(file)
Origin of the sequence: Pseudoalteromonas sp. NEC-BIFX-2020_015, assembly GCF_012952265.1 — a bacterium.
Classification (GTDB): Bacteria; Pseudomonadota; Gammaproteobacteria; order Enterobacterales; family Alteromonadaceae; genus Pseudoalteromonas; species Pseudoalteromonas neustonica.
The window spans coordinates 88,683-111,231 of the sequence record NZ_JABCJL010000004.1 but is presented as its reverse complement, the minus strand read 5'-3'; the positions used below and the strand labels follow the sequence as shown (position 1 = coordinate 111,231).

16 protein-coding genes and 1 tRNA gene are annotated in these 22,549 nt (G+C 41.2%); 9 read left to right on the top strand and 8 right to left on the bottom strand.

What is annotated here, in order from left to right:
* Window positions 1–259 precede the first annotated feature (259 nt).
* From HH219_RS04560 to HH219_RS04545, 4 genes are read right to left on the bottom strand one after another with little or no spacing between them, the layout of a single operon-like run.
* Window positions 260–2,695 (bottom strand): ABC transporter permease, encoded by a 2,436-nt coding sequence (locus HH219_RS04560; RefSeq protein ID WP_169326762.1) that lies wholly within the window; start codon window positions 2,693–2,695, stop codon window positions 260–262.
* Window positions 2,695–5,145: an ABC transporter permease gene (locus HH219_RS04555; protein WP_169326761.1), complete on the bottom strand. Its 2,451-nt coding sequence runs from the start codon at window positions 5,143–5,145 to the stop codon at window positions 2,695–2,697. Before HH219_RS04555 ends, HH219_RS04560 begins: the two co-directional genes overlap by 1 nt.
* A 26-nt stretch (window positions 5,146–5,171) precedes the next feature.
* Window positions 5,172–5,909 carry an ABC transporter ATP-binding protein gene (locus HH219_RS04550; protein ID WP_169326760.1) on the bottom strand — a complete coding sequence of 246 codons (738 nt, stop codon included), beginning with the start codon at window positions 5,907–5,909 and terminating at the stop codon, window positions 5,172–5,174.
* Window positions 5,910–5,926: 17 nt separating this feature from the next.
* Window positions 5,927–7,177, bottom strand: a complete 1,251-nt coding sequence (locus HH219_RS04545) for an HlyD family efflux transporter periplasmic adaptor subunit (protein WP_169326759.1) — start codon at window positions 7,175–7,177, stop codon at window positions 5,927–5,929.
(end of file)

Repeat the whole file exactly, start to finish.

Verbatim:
Origin of the sequence: Pseudoalteromonas sp. NEC-BIFX-2020_015, assembly GCF_012952265.1 — a bacterium.
Classification (GTDB): Bacteria; Pseudomonadota; Gammaproteobacteria; order Enterobacterales; family Alteromonadaceae; genus Pseudoalteromonas; species Pseudoalteromonas neustonica.
The window spans coordinates 88,683-111,231 of the sequence record NZ_JABCJL010000004.1 but is presented as its reverse complement, the minus strand read 5'-3'; the positions used below and the strand labels follow the sequence as shown (position 1 = coordinate 111,231).

16 protein-coding genes and 1 tRNA gene are annotated in these 22,549 nt (G+C 41.2%); 9 read left to right on the top strand and 8 right to left on the bottom strand.

What is annotated here, in order from left to right:
* Window positions 1–259 precede the first annotated feature (259 nt).
* From HH219_RS04560 to HH219_RS04545, 4 genes are read right to left on the bottom strand one after another with little or no spacing between them, the layout of a single operon-like run.
* Window positions 260–2,695 (bottom strand): ABC transporter permease, encoded by a 2,436-nt coding sequence (locus HH219_RS04560; RefSeq protein ID WP_169326762.1) that lies wholly within the window; start codon window positions 2,693–2,695, stop codon window positions 260–262.
* Window positions 2,695–5,145: an ABC transporter permease gene (locus HH219_RS04555; protein WP_169326761.1), complete on the bottom strand. Its 2,451-nt coding sequence runs from the start codon at window positions 5,143–5,145 to the stop codon at window positions 2,695–2,697. Before HH219_RS04555 ends, HH219_RS04560 begins: the two co-directional genes overlap by 1 nt.
* A 26-nt stretch (window positions 5,146–5,171) precedes the next feature.
* Window positions 5,172–5,909 carry an ABC transporter ATP-binding protein gene (locus HH219_RS04550; protein ID WP_169326760.1) on the bottom strand — a complete coding sequence of 246 codons (738 nt, stop codon included), beginning with the start codon at window positions 5,907–5,909 and terminating at the stop codon, window positions 5,172–5,174.
* Window positions 5,910–5,926: 17 nt separating this feature from the next.
* Window positions 5,927–7,177, bottom strand: a complete 1,251-nt coding sequence (locus HH219_RS04545) for an HlyD family efflux transporter periplasmic adaptor subunit (protein WP_169326759.1) — start codon at window positions 7,175–7,177, stop codon at window positions 5,927–5,929.